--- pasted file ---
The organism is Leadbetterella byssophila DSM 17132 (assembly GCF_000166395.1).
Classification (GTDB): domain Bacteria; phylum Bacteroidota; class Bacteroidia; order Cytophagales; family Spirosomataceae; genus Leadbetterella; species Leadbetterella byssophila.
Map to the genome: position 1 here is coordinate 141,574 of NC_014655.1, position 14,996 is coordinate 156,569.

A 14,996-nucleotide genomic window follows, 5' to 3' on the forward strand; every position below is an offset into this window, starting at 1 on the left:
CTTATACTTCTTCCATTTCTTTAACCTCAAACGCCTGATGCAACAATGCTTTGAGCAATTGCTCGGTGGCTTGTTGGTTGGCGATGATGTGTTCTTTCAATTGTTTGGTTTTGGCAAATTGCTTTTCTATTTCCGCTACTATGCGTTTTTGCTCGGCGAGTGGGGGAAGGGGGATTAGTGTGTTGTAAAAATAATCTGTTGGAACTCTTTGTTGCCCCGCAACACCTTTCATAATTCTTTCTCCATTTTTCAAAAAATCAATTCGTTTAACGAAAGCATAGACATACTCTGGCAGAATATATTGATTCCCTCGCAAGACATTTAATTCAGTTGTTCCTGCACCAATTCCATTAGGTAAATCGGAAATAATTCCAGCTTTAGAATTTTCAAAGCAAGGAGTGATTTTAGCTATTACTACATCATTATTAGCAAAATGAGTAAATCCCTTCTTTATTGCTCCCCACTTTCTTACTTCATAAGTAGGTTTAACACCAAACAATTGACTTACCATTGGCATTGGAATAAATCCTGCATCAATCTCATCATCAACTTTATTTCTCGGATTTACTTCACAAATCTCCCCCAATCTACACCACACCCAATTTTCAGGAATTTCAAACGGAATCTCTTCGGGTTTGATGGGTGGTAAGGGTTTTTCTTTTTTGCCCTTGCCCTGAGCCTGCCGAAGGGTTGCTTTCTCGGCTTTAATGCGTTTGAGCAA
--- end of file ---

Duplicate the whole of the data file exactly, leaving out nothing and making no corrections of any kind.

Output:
The organism is Leadbetterella byssophila DSM 17132 (assembly GCF_000166395.1).
Classification (GTDB): domain Bacteria; phylum Bacteroidota; class Bacteroidia; order Cytophagales; family Spirosomataceae; genus Leadbetterella; species Leadbetterella byssophila.
Map to the genome: position 1 here is coordinate 141,574 of NC_014655.1, position 14,996 is coordinate 156,569.

A 14,996-nucleotide genomic window follows, 5' to 3' on the forward strand; every position below is an offset into this window, starting at 1 on the left:
CTTATACTTCTTCCATTTCTTTAACCTCAAACGCCTGATGCAACAATGCTTTGAGCAATTGCTCGGTGGCTTGTTGGTTGGCGATGATGTGTTCTTTCAATTGTTTGGTTTTGGCAAATTGCTTTTCTATTTCCGCTACTATGCGTTTTTGCTCGGCGAGTGGGGGAAGGGGGATTAGTGTGTTGTAAAAATAATCTGTTGGAACTCTTTGTTGCCCCGCAACACCTTTCATAATTCTTTCTCCATTTTTCAAAAAATCAATTCGTTTAACGAAAGCATAGACATACTCTGGCAGAATATATTGATTCCCTCGCAAGACATTTAATTCAGTTGTTCCTGCACCAATTCCATTAGGTAAATCGGAAATAATTCCAGCTTTAGAATTTTCAAAGCAAGGAGTGATTTTAGCTATTACTACATCATTATTAGCAAAATGAGTAAATCCCTTCTTTATTGCTCCCCACTTTCTTACTTCATAAGTAGGTTTAACACCAAACAATTGACTTACCATTGGCATTGGAATAAATCCTGCATCAATCTCATCATCAACTTTATTTCTCGGATTTACTTCACAAATCTCCCCCAATCTACACCACACCCAATTTTCAGGAATTTCAAACGGAATCTCTTCGGGTTTGATGGGTGGTAAGGGTTTTTCTTTTTTGCCCTTGCCCTGAGCCTGCCGAAGGGTTGCTTTCTCGGCTTTAATGCGTTTGAGCAA